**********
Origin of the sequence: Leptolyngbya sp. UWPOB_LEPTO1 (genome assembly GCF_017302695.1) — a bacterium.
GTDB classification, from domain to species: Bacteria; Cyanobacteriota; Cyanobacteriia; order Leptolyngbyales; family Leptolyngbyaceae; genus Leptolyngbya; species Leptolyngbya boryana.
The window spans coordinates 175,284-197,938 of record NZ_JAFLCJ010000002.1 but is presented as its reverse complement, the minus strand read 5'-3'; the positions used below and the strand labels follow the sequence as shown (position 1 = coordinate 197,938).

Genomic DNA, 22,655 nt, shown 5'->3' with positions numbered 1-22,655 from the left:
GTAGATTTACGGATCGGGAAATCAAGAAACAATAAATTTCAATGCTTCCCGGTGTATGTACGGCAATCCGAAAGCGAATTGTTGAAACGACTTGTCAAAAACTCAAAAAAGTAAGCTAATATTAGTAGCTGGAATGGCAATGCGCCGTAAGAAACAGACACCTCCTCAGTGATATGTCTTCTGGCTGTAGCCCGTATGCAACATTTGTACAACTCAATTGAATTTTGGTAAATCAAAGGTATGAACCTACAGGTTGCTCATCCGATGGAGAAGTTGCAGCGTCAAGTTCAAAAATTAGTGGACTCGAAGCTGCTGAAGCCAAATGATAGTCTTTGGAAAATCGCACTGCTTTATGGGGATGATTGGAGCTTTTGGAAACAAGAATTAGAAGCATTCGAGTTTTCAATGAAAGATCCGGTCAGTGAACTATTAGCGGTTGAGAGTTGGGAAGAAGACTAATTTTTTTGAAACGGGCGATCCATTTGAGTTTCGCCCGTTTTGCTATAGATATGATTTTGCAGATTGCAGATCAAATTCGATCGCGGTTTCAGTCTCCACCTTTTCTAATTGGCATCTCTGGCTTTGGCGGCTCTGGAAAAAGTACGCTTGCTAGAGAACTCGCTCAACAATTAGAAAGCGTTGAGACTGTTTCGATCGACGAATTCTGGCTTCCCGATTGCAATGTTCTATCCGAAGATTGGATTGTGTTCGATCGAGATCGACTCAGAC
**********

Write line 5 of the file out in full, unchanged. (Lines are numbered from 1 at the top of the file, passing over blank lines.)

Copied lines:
GTAGATTTACGGATCGGGAAATCAAGAAACAATAAATTTCAATGCTTCCCGGTGTATGTACGGCAATCCGAAAGCGAATTGTTGAAACGACTTGTCAAAAACTCAAAAAAGTAAGCTAATATTAGTAGCTGGAATGGCAATGCGCCGTAAGAAACAGACACCTCCTCAGTGATATGTCTTCTGGCTGTAGCCCGTATGCAACATTTGTACAACTCAATTGAATTTTGGTAAATCAAAGGTATGAACCTACAGGTTGCTCATCCGATGGAGAAGTTGCAGCGTCAAGTTCAAAAATTAGTGGACTCGAAGCTGCTGAAGCCAAATGATAGTCTTTGGAAAATCGCACTGCTTTATGGGGATGATTGGAGCTTTTGGAAACAAGAATTAGAAGCATTCGAGTTTTCAATGAAAGATCCGGTCAGTGAACTATTAGCGGTTGAGAGTTGGGAAGAAGACTAATTTTTTTGAAACGGGCGATCCATTTGAGTTTCGCCCGTTTTGCTATAGATATGATTTTGCAGATTGCAGATCAAATTCGATCGCGGTTTCAGTCTCCACCTTTTCTAATTGGCATCTCTGGCTTTGGCGGCTCTGGAAAAAGTACGCTTGCTAGAGAACTCGCTCAACAATTAGAAAGCGTTGAGACTGTTTCGATCGACGAATTCTGGCTTCCCGATTGCAATGTTCTATCCGAAGATTGGATTGTGTTCGATCGAGATCGACTCAGAC